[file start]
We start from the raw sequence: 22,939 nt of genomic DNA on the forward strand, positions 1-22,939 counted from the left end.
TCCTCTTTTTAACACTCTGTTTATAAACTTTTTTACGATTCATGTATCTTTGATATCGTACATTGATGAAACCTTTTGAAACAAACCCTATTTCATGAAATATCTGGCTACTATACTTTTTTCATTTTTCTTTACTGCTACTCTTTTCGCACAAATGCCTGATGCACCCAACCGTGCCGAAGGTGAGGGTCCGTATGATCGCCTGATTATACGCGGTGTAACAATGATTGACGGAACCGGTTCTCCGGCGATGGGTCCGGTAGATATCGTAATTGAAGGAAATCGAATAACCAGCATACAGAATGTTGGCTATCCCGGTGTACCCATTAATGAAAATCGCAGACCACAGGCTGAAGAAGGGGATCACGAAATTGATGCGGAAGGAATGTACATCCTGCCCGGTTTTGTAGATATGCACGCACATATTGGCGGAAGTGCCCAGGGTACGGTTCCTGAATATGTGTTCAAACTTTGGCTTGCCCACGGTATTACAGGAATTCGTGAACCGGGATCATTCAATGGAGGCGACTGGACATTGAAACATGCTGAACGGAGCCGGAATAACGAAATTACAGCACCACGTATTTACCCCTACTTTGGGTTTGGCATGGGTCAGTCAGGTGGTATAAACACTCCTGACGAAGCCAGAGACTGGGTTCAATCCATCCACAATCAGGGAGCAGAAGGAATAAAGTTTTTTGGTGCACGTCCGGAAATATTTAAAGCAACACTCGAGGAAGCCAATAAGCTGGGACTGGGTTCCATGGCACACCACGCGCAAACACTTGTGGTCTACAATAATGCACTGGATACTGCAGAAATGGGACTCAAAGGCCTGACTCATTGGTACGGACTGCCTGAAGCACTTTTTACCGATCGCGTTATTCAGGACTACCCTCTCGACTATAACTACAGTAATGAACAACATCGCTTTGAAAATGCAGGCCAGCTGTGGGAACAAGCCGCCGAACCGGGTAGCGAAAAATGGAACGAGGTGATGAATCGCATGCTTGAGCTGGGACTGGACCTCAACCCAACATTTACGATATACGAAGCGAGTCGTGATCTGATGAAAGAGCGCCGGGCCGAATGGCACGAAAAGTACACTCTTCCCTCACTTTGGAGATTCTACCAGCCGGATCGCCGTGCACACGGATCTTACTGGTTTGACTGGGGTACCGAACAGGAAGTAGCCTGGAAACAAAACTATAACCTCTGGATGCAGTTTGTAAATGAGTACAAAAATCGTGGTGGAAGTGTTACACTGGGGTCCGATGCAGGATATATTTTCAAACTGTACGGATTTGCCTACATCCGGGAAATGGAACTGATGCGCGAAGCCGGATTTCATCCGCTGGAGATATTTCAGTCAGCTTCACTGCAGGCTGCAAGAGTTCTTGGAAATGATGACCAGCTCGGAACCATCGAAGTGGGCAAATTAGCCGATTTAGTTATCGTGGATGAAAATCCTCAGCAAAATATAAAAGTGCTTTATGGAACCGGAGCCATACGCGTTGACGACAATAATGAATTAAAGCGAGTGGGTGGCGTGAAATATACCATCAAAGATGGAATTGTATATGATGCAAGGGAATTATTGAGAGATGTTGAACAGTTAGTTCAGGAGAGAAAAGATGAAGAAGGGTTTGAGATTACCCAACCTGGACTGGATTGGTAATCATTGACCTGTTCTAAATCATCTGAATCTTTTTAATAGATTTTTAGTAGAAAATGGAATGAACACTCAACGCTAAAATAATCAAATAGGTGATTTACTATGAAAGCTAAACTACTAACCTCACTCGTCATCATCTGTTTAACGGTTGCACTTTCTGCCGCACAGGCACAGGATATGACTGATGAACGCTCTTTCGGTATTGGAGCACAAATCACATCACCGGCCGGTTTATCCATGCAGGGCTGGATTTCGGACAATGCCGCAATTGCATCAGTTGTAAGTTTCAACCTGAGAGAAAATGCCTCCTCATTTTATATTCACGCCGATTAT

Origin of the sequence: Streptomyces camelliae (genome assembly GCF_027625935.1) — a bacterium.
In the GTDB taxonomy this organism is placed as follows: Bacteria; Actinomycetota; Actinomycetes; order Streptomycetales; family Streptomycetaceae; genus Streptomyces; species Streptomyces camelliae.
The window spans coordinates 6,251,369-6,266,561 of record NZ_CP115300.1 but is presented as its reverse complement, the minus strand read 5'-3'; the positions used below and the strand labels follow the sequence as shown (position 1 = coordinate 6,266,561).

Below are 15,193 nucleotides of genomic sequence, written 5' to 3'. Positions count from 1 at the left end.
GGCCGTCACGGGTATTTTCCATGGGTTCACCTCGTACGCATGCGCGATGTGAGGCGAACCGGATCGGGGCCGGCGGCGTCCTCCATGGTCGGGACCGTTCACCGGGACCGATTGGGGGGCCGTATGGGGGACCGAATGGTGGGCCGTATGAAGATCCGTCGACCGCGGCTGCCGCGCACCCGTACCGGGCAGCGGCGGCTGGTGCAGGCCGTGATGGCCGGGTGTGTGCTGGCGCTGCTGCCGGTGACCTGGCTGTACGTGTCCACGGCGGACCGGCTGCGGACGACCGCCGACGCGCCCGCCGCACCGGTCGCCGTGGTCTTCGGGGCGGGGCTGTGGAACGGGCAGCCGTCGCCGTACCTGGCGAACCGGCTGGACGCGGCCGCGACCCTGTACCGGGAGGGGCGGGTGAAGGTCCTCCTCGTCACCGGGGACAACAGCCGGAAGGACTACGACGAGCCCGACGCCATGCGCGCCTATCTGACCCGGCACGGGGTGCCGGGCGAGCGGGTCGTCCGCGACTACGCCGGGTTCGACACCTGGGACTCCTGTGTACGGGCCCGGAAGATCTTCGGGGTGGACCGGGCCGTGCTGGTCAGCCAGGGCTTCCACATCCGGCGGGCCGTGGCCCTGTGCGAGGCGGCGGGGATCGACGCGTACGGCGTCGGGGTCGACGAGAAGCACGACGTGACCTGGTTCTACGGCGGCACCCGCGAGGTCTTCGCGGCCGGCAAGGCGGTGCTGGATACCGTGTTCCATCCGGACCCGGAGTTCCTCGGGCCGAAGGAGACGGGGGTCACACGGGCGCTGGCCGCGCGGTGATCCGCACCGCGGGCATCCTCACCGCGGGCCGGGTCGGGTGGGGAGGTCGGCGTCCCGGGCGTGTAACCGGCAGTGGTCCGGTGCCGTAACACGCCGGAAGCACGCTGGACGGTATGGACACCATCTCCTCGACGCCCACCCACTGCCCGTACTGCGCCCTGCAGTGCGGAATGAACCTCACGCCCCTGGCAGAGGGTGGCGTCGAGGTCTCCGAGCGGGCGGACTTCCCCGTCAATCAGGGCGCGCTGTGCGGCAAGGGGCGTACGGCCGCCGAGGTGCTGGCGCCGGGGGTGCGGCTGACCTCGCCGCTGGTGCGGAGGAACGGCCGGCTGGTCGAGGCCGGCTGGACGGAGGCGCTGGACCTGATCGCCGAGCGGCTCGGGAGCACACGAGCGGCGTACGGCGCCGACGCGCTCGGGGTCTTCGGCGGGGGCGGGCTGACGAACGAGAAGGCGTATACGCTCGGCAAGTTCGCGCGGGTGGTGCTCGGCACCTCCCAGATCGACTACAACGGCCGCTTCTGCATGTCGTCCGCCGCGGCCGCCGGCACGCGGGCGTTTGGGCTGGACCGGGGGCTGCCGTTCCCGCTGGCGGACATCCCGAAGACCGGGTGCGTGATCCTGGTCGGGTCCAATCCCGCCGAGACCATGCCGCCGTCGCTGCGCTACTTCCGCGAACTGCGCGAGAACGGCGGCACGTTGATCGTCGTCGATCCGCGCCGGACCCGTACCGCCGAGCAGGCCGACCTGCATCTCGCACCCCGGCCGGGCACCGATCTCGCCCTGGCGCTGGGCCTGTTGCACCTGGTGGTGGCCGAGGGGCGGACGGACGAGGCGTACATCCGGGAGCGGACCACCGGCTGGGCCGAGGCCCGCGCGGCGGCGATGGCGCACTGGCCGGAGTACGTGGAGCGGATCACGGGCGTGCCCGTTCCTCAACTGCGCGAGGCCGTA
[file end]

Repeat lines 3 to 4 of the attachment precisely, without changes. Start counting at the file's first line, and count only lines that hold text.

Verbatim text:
Origin of the sequence: Streptomyces camelliae (genome assembly GCF_027625935.1) — a bacterium.
In the GTDB taxonomy this organism is placed as follows: Bacteria; Actinomycetota; Actinomycetes; order Streptomycetales; family Streptomycetaceae; genus Streptomyces; species Streptomyces camelliae.